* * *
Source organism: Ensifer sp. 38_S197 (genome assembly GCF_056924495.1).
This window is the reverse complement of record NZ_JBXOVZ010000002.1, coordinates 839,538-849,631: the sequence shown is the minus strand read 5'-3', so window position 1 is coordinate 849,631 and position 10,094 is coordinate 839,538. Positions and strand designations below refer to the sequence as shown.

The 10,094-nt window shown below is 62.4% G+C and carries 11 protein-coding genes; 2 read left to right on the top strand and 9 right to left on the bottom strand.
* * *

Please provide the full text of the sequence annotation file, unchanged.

Source organism: Ensifer sp. 38_S197 (genome assembly GCF_056924495.1).
This window is the reverse complement of record NZ_JBXOVZ010000002.1, coordinates 839,538-849,631: the sequence shown is the minus strand read 5'-3', so window position 1 is coordinate 849,631 and position 10,094 is coordinate 839,538. Positions and strand designations below refer to the sequence as shown.

The 10,094-nt window shown below is 62.4% G+C and carries 11 protein-coding genes; 2 read left to right on the top strand and 9 right to left on the bottom strand.